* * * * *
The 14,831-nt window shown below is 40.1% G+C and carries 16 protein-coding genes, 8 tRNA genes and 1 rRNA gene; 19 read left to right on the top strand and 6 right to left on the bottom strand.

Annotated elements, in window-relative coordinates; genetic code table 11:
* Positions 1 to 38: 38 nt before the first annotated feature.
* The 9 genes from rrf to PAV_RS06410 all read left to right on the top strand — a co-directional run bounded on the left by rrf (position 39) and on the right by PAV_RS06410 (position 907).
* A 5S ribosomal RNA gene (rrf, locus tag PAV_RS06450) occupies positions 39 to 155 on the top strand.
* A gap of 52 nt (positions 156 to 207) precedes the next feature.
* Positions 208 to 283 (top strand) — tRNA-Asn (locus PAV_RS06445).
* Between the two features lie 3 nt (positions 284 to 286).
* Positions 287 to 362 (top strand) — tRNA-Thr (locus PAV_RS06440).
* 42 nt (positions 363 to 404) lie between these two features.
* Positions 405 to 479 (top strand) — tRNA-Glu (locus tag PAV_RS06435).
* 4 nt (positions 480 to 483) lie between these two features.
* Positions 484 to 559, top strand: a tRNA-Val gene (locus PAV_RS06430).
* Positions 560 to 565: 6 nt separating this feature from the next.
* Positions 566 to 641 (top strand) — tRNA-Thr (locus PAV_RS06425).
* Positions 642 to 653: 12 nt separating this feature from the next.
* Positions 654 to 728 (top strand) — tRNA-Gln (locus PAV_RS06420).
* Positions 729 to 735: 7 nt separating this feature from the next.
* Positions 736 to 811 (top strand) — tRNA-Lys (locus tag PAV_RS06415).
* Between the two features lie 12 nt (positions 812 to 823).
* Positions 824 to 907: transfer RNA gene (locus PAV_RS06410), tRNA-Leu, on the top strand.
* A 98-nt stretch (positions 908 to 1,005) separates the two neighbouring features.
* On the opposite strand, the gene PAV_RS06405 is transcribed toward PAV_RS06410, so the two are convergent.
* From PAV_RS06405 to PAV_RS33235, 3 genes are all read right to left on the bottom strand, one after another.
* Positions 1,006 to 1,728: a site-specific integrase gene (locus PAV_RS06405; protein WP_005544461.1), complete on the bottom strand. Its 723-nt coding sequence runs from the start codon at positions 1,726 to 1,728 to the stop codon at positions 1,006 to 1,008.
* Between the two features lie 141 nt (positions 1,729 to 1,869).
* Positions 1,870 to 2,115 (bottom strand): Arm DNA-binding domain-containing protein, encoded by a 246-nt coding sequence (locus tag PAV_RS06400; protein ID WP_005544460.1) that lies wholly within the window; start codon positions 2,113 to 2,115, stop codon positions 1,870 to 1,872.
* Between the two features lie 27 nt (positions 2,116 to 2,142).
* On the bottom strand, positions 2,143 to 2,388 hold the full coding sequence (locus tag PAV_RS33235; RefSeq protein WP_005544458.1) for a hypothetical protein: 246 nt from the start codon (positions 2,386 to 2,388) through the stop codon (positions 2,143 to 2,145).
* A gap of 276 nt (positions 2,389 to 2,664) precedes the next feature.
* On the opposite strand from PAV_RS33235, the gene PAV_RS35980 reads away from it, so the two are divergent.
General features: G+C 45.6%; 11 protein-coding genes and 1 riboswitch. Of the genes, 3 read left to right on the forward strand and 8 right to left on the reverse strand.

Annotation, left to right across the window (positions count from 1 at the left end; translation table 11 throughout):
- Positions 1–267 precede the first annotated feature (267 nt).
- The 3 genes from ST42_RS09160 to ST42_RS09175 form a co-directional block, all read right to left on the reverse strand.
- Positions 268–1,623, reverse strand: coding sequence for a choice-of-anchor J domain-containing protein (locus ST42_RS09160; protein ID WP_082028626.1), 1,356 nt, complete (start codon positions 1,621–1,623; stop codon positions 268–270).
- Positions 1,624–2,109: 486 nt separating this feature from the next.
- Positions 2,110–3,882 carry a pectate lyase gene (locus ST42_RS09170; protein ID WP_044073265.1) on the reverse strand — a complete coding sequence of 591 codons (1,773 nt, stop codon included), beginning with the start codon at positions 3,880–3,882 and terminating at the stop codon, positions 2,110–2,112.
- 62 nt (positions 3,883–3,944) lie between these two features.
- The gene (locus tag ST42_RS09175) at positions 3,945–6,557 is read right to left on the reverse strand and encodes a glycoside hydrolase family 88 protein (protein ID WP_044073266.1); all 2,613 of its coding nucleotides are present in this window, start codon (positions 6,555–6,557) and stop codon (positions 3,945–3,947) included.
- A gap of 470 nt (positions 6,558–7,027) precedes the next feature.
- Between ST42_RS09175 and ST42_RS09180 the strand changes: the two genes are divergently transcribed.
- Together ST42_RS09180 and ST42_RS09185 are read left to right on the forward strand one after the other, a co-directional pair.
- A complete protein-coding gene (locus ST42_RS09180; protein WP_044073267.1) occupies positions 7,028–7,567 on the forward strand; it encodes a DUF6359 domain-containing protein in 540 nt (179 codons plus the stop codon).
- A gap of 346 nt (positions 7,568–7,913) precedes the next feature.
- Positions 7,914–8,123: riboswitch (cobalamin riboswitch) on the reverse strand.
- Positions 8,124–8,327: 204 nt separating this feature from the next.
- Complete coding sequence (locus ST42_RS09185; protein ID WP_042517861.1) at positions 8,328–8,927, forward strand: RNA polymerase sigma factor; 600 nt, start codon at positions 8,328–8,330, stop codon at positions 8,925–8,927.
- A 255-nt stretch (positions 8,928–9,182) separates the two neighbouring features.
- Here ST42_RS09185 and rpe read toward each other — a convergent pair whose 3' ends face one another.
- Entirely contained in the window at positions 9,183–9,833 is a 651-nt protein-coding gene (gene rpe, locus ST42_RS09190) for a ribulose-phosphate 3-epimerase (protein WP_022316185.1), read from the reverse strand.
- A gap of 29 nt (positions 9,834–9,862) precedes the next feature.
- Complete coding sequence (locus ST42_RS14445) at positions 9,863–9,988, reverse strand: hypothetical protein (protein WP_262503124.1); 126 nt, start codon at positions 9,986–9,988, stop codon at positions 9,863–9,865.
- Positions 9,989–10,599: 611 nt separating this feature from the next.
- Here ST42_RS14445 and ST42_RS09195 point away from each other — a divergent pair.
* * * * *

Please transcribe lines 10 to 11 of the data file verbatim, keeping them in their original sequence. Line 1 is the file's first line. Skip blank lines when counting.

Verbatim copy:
* 42 nt (positions 363 to 404) lie between these two features.
* Positions 405 to 479 (top strand) — tRNA-Glu (locus tag PAV_RS06435).